If you find yourself struggling to find an elusive right answer, it may be that one does not exist. You may be in a Complex scenario, not a Complicated one. Like so many lines of business in the 21st Century, contemporary healthcare has predominantly shifted to a Complex environment, and that’s your most likely reality.

In the Complicated context, problems are viewed mechanistically, with standardization, assembly lines, focus on efficiencies, organization by function and worker/manager separation as common traits.

The Complex context, on the other hand, requires you to break the Complicated framework you’ve grown familiar with and likely feel comfortable in. An effective, Complexity-fit leader encourages experimentation, invites different voices into the discussion, and tolerates failures as a way to uncover the best solution.

Note that Complicated and Complex are not mutually exclusive. We are holding these two systems in juxtaposition as a learning tool. A sophisticated leader can see the system or subsystem they are working with and shift their mental map accordingly. The common challenge is to sense and shift behaviors accurately.

A cautionary tale: How to break things

Years ago, a string of shark attacks left tourists dead or injured in Hawaii. Local authorities feared tourists would stay away if sharks weren’t controlled. Legislators approached the problem as a Complicated issue, with clear cause-and-effect, and predictable outcomes based on specific actions. They invested $150,000 in a shark population control program, designed to kill off tiger sharks. The plan was wildly successful in meeting that objective.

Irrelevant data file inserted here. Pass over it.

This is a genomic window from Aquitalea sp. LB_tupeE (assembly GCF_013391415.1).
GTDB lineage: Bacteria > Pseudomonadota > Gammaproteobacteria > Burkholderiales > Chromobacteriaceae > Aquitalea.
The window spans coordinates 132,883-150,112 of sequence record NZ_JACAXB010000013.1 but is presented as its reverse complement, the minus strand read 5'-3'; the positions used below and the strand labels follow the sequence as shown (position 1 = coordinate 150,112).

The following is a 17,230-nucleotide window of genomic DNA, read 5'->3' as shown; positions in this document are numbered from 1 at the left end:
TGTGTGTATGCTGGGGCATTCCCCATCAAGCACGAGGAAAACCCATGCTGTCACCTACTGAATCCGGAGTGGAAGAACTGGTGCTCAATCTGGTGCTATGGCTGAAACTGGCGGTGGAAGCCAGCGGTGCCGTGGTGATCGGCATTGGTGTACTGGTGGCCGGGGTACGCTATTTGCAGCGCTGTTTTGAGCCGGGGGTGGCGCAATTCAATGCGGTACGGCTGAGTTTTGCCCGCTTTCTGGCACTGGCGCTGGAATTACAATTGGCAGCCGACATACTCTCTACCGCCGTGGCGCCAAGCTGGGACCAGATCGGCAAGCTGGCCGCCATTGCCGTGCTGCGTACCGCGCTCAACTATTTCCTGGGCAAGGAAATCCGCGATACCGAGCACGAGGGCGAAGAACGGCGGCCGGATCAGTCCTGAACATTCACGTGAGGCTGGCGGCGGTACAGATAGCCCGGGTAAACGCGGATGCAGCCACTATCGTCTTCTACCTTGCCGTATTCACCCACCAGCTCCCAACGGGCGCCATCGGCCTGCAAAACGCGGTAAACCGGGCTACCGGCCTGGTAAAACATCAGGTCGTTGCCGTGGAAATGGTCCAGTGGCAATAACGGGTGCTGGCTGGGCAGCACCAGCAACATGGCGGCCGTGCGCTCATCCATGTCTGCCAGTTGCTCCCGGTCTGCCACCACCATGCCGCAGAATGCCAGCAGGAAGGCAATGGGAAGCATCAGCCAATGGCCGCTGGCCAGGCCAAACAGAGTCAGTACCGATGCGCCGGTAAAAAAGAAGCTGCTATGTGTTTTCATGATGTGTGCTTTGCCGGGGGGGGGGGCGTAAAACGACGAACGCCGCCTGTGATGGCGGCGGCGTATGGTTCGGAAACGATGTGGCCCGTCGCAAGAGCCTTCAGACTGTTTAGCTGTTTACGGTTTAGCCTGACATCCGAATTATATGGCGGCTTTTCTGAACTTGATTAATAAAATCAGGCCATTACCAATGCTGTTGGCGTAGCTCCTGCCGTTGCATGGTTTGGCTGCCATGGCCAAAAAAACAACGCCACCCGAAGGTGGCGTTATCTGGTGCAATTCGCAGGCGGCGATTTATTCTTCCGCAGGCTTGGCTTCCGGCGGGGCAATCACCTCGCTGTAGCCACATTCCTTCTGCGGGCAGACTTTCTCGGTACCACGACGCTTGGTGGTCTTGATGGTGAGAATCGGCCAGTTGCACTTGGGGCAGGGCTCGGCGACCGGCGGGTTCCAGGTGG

A couple of years later, local fisheries began to suffer from a sharp decline in fish. The local fishing industry conducted studies to understand where all the fish had gone. Those studies found that by eliminating apex predators (tiger sharks), medium-sized predators increased substantially and preyed on smaller fish. The smaller fish were those which we prefer to consume.

By attempting to solve a tourism problem — shark attacks — with a Complicated mindset, Hawaiian authorities had unwittingly decimated its fishing industry.

Can you think of a situation that you’ve been part of where leaders applied a solution that created unforeseen problems? It’s possible that solution was derived from a Complicated mindset to solve a Complex problem.

Putting it all together

What to do with this information? Awareness is a good and necessary first step. Because Complex problems can’t be solved with a clear, 5-step recipe, we can’t leave you with one-size-fits-all guidance for transforming into a Complexity-fit leader overnight.

We do invite you to stay tuned for our series on Complexity-fit competencies. Until next time, acknowledging that your mental map might be at odds with Complex challenges you’re facing today is an excellent place to start.

Michael Hein
About the author

Michael Hein, MD has over 20 years of healthcare leadership experience in multi-specialty practice, large integrated health systems, academic medicine, and start-up companies. He has extensive clinical leadership experience and deep knowledge in transformational change.